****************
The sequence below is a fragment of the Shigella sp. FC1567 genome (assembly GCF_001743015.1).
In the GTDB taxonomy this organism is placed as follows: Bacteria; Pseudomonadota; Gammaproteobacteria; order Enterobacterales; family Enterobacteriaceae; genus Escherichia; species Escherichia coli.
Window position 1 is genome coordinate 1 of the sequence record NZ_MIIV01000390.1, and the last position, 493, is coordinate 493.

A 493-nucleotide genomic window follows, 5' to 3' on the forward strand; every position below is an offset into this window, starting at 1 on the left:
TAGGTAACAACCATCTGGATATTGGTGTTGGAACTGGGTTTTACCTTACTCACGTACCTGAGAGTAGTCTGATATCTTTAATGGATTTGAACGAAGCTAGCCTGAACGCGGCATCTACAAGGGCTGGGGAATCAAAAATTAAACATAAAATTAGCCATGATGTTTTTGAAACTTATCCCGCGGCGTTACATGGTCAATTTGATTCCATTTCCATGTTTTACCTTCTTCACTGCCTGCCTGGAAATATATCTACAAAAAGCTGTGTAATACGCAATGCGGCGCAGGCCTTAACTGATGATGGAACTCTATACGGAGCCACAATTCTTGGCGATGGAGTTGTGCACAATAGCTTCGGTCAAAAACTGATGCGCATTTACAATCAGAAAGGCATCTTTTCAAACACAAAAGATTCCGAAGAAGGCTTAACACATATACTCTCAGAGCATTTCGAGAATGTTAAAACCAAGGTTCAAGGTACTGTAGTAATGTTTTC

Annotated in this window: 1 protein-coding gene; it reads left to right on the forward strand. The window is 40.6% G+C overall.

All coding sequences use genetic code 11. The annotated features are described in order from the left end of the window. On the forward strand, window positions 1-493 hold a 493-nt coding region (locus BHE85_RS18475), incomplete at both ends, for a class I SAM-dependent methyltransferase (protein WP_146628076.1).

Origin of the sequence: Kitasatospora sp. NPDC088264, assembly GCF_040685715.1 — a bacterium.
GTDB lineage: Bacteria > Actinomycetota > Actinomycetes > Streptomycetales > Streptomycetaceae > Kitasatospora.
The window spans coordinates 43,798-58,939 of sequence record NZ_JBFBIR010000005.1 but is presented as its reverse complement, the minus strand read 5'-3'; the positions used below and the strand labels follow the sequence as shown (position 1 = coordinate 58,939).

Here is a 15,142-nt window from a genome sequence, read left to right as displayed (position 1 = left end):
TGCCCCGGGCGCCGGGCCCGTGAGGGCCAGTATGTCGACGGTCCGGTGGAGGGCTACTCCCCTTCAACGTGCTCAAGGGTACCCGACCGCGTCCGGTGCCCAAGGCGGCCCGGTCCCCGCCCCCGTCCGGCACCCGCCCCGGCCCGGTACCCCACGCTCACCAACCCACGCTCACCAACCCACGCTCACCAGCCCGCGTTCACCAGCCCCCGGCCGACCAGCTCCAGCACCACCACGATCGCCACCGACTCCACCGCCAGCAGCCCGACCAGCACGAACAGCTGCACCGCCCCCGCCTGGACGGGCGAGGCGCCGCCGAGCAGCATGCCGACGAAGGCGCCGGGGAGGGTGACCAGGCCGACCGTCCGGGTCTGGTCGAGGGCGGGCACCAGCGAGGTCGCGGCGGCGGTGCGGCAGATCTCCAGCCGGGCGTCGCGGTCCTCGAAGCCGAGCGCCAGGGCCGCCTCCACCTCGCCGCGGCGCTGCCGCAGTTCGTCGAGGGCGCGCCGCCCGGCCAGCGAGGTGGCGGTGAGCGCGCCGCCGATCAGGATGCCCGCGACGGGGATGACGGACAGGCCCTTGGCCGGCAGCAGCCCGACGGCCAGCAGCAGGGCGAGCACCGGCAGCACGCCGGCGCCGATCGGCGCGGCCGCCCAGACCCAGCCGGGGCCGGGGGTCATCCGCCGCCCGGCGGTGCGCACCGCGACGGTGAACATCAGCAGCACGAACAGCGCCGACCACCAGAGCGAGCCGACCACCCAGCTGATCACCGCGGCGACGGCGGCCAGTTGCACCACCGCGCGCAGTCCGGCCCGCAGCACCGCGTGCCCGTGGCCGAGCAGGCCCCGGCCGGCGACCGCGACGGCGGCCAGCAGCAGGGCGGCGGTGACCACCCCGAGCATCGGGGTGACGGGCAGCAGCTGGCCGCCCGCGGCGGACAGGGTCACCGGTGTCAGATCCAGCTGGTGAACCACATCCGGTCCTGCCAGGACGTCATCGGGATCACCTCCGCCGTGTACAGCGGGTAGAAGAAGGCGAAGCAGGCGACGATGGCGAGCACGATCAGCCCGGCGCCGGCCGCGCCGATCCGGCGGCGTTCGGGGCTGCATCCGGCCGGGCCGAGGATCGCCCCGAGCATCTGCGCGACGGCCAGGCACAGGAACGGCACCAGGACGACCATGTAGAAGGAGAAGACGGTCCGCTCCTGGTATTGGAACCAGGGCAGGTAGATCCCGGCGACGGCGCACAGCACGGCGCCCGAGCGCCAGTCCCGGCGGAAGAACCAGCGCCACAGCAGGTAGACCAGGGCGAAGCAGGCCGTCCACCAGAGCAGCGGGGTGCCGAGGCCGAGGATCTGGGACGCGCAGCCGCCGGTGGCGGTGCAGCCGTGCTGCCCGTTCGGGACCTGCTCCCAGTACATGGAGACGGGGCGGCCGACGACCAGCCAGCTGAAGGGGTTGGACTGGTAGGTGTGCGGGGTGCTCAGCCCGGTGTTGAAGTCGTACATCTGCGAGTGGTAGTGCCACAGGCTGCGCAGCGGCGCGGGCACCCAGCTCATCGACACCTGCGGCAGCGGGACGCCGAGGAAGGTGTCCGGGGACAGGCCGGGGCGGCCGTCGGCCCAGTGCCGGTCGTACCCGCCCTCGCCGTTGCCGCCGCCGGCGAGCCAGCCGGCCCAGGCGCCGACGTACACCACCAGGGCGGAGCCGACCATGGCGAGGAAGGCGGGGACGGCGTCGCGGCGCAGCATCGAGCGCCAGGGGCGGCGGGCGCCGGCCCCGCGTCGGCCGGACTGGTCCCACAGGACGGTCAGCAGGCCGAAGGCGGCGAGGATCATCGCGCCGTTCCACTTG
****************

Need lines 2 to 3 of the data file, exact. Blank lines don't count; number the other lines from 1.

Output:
In the GTDB taxonomy this organism is placed as follows: Bacteria; Pseudomonadota; Gammaproteobacteria; order Enterobacterales; family Enterobacteriaceae; genus Escherichia; species Escherichia coli.
Window position 1 is genome coordinate 1 of the sequence record NZ_MIIV01000390.1, and the last position, 493, is coordinate 493.